The fatal collision on June 29th involving two medical helicopters in Arizona was the sixth crash involving emergency helicopters since May. This made the last two months one of the deadliest periods in the history of this fast-growing industry. Sixteen people have died this year in seven crashes, which involved eight helicopters, according to federal data. In fact, thirteen of the deaths have come since May, which has caused great concern. There has been tremendous growth in the use of medical helicopters in the U.S. About 750 medical helicopters are currently operating in this country, about twice the number that were flying a decade ago. Medical helicopters were once operated mostly by hospitals, but in recent years private companies, including some that are publicly traded, have come to dominate the industry.
According to Mark Rosenker, chairman of the National Transportation Safety Board, his agency is greatly concerned about the increase in crashes. The board began to investigate the industry after a rash of accidents in 2004 and 2005. In a report in 2006, the NTSB found that operators had failed to develop comprehensive flight risk programs, and that pilots often did not have adequate information about bad weather they might have encountered or equipment to alert them to dangerous terrain. The board called for stricter flight rules and improved accident-avoidance equipment, among other recommendations. While the Federal Aviation Administration accepted all of the board’s recommendations, only a few of them have been implemented.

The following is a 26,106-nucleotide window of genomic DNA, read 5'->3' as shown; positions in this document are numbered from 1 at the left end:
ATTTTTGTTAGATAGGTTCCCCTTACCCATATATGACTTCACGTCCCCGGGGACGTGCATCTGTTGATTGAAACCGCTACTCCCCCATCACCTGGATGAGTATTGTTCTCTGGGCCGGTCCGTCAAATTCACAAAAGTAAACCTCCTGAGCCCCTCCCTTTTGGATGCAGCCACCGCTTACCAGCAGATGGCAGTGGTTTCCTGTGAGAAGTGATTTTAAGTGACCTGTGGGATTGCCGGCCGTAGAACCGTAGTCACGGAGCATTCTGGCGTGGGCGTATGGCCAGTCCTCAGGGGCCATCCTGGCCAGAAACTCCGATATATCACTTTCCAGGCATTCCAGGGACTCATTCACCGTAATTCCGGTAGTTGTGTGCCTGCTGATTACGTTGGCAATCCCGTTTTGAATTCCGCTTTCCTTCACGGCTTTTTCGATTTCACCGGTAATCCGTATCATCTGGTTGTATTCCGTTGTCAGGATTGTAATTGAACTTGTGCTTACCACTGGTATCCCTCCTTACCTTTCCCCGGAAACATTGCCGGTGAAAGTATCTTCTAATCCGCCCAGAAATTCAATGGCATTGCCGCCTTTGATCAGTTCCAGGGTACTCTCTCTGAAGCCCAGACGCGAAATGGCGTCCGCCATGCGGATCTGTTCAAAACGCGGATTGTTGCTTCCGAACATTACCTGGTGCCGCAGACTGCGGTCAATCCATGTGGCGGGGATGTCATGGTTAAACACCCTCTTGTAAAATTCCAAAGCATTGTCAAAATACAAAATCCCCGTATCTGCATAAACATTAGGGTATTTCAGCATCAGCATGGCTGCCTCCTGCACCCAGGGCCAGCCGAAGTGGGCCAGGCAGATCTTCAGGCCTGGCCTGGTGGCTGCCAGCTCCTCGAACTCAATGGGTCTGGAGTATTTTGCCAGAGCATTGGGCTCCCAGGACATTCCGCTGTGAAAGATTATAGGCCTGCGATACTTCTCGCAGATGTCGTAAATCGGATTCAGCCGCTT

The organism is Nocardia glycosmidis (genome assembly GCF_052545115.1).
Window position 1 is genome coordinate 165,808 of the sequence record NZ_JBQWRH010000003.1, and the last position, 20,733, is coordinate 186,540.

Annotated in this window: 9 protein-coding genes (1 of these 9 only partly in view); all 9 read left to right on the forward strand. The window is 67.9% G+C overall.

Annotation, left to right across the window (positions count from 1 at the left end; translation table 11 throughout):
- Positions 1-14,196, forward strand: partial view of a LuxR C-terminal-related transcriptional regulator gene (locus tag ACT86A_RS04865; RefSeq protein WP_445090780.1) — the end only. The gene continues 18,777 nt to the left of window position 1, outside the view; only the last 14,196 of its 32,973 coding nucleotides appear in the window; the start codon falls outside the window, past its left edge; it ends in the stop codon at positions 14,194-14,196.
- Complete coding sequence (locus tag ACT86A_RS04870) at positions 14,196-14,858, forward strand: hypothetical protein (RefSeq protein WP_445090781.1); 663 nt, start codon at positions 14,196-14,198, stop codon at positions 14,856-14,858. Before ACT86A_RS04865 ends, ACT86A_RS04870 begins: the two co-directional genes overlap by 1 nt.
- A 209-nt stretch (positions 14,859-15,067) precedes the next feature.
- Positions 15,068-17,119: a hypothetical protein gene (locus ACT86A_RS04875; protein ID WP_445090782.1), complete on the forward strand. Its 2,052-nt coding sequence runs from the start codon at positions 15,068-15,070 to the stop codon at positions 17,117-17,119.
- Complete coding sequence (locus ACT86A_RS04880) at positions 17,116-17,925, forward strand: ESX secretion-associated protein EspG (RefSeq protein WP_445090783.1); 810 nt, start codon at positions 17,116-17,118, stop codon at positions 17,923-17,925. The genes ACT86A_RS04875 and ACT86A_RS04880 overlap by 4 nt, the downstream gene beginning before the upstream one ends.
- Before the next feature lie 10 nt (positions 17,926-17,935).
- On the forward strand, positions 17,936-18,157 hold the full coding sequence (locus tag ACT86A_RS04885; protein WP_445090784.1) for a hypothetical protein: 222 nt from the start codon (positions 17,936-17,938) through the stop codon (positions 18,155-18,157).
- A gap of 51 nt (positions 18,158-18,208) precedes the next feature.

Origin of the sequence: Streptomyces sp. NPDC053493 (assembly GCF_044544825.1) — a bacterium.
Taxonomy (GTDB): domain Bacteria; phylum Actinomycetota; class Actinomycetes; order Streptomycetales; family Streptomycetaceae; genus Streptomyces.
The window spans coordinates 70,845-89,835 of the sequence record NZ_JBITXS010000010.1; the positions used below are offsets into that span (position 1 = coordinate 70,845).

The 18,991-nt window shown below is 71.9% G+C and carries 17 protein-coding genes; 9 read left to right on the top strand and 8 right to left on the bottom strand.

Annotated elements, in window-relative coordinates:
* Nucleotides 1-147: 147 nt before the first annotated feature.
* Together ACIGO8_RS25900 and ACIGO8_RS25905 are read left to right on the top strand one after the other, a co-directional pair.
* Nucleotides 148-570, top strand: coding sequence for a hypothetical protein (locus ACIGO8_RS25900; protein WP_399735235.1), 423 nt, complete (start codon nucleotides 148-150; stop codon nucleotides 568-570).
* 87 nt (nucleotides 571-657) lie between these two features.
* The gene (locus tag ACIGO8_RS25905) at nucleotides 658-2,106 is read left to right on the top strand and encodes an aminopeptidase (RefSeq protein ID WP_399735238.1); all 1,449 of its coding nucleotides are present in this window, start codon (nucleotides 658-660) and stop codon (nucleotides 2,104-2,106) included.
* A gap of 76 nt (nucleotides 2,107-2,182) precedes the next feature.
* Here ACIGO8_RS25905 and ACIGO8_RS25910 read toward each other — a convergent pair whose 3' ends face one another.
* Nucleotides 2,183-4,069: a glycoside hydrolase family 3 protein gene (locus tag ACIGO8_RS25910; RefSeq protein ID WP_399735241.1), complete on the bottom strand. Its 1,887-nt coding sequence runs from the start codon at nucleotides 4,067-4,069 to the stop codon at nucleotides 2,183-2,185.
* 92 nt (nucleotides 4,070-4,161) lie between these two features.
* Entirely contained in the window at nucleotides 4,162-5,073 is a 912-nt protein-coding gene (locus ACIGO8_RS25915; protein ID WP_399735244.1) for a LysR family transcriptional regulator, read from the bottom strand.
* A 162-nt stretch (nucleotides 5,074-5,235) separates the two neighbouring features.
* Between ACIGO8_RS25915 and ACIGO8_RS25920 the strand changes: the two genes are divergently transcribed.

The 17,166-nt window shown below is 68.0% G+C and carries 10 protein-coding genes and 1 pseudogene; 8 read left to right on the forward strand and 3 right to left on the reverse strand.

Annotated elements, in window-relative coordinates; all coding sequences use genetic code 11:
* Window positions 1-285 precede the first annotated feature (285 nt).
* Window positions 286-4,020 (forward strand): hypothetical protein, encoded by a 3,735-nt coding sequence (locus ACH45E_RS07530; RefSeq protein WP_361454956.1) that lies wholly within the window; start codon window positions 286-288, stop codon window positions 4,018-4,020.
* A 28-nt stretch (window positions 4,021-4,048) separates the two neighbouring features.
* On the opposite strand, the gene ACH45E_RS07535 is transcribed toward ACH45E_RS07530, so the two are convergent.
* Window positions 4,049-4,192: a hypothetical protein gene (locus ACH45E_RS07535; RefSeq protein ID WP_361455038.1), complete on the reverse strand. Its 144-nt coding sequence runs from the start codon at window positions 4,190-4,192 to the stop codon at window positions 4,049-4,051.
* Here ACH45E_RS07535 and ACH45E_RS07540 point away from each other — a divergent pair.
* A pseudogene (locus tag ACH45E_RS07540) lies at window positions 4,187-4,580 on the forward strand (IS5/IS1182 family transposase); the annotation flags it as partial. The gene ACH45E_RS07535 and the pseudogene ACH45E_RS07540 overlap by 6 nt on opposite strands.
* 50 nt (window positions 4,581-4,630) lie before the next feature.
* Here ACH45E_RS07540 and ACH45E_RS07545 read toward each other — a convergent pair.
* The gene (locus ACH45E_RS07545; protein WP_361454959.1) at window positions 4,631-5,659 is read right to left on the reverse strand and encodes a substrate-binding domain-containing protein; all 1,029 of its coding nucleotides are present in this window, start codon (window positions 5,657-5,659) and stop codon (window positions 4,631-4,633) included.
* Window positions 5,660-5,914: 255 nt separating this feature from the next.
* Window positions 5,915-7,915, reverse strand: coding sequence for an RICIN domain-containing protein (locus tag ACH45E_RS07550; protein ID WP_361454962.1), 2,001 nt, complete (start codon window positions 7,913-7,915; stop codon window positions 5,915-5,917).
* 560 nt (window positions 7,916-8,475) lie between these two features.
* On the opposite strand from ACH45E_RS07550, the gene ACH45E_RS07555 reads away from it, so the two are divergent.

In the latest crash in Arizona, six people were killed and one was critically injured. The crash occurred as each helicopter was on its final approach to Flagstaff Medical Center. FAA says it’s putting changes into effect that could include new weather requirements for flights and stricter rules for pilot instrument competency. The Times reported that “some industry critics have questioned whether companies eager to profit from flights are sending helicopters to pick up patients who could have been transported more cheaply, and at less risk, by ground ambulance.” It was noted that there may be pressure to fly “because most companies are owned by publicly owned entities.”
This rash of crashes involving medical helicopters is a cause for great concern. In early June, four people were killed when a medical helicopter crashed near Huntsville, Texas. Three people were killed in May when a medical helicopter crashed near La Crosse, Wisconsin, and another three died in a crash in February of a medical helicopter off South Padre Island in Texas. In late May, maternity patients in Grand Rapids, Michigan, had to be evacuated after a medical helicopter crashed on a hospital’s roof. A medical helicopter crashed 30 miles outside Prescott, Arizona, injuring the three crew members, one of them seriously. Hopefully, government regulators will take the necessary steps to make this growing industry put safety at the top of its priority list.
Source: New York Times
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